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Western wild ginger (Asarum caudatum)

Slightly toxic


calming, laxative, tonic, diaphoretic, anti-inflammatory, antioxidant, antimicrobial, stomach soothing

Areas of application:

Cold, flu, inhibit the growth of many strains of bacteria, reduce the risk of infection, oral bacteria that cause gum inflammation and periodontitis, nausea, indigestion, food poisoning, flatulence caused pain, regulates blood sugar levels, cholesterol and triglyceride levels, lowers bad LDL cholesterol, relieves muscle cramps , relieves inflammation and pain, wounds, skin infections

Plant parts used:

root, leaves

Collection time:

root in spring

Leaves from spring to summer

To find:

In western North America, in moist forests. It is a typical herb found in the understory of mixed coniferous forests at an altitude of less than 670 meters (2,200 feet).


Aristolochic acid, essential oils


☕ Tea: 1 teaspoon of chopped or grated root is poured over with 1 cup of boiling water and left to steep for 5 to 10 minutes. Then strain and drink.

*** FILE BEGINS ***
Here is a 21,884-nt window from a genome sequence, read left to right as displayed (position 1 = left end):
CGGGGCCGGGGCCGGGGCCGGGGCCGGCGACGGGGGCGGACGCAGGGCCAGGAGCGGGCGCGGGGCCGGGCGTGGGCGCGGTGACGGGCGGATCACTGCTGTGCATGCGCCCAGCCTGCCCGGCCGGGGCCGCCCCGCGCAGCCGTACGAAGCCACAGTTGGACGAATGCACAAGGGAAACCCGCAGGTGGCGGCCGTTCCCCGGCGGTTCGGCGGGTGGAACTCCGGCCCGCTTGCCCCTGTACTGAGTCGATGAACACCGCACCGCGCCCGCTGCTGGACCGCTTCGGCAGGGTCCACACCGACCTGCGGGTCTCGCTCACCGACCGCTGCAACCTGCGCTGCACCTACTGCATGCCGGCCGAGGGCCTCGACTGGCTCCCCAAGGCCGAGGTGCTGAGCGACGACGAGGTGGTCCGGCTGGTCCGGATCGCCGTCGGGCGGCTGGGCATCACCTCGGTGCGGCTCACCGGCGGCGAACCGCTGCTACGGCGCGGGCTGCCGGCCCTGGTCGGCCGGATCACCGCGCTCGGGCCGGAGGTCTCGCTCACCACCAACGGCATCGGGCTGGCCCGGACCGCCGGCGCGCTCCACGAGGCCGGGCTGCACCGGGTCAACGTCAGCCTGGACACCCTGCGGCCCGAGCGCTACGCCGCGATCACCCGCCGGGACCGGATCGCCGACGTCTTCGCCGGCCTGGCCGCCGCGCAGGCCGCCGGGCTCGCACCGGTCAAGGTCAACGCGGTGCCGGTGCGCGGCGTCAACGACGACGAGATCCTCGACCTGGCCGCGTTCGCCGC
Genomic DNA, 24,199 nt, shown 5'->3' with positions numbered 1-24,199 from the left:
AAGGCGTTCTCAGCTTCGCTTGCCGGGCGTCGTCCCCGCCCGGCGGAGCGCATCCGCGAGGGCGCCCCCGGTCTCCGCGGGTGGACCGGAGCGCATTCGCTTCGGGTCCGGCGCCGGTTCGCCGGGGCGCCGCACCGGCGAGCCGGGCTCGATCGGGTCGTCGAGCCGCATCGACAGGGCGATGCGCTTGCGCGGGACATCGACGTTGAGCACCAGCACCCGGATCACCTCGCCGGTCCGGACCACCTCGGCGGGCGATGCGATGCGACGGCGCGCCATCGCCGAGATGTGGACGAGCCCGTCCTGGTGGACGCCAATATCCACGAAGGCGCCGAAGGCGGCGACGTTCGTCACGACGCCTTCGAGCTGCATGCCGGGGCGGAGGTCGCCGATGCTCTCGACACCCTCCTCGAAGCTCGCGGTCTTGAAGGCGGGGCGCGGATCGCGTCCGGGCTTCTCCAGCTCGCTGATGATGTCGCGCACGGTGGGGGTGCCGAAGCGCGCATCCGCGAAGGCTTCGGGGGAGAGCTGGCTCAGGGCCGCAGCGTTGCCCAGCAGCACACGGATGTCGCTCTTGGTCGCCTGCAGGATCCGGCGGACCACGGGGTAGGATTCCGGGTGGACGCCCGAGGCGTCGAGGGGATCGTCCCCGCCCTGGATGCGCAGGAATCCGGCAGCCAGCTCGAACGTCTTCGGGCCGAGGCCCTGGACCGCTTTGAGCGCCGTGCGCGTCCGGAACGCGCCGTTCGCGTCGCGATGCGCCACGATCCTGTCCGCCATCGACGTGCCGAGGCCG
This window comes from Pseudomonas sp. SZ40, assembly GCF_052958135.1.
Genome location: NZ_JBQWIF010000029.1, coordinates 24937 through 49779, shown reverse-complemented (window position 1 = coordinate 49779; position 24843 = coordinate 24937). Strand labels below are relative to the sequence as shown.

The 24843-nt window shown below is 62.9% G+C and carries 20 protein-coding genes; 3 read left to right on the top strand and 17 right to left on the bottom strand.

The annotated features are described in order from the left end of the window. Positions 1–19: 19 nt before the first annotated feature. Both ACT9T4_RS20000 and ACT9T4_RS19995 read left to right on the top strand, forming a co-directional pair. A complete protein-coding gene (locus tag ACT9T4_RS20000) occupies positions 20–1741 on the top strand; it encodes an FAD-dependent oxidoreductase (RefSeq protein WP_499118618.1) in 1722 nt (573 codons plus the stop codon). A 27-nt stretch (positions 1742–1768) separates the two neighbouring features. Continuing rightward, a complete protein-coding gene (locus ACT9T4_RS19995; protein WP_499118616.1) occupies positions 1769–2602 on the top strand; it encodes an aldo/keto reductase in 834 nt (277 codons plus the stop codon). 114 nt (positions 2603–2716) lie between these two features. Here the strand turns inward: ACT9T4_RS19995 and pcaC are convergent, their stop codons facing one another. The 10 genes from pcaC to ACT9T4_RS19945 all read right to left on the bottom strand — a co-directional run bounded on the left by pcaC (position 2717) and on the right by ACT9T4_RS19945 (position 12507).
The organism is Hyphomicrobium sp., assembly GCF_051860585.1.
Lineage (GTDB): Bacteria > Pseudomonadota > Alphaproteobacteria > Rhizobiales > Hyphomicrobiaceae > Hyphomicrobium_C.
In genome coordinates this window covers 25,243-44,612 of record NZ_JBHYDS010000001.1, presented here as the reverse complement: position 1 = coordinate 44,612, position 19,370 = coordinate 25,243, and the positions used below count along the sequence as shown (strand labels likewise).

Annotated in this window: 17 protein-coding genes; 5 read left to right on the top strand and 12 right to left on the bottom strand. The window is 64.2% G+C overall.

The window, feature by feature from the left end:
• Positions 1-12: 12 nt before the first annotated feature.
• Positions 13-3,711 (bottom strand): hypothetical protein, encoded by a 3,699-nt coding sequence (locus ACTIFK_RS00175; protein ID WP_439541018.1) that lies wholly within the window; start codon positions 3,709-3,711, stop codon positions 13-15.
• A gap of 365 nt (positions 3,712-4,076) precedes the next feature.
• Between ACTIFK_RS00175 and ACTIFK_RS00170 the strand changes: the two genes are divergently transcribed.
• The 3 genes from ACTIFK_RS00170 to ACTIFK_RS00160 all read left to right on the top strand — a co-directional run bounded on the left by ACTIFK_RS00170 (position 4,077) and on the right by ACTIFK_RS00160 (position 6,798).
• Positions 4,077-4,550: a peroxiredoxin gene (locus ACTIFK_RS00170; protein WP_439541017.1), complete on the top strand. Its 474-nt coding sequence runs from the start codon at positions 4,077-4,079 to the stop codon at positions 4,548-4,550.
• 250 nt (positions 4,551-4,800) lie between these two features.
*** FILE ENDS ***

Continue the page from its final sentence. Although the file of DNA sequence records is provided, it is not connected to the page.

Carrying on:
The Western wild ginger is a low-growing ground cover that loves the shade. The plant grows from a rhizome and forms two opposite, slightly hairy, heart-shaped leaves measuring 8 to 13 cm. In spring it produces individual reddish-brown flowers with a diameter of 3 to 4 cm. The flowers are easy to miss because they grow under the canopy.

🛑 The leaves can cause an allergic reaction or skin irritation in some people, so you should wear gloves when collecting. Western wild ginger is considered safe in small doses, but it contains aristolochic acid, a toxin that can cause kidney problems or even be fatal in high doses. The plant is not suitable during pregnancy and breastfeeding. Members of the Aristolochiaceae family contain aristolochic acid, which is considered a carcinogen.

The Western wild ginger has a strong aromatic smell that is reminiscent of a combination of ginger and pepper. The root can be used as a spice, but it should not be consumed in large quantities.

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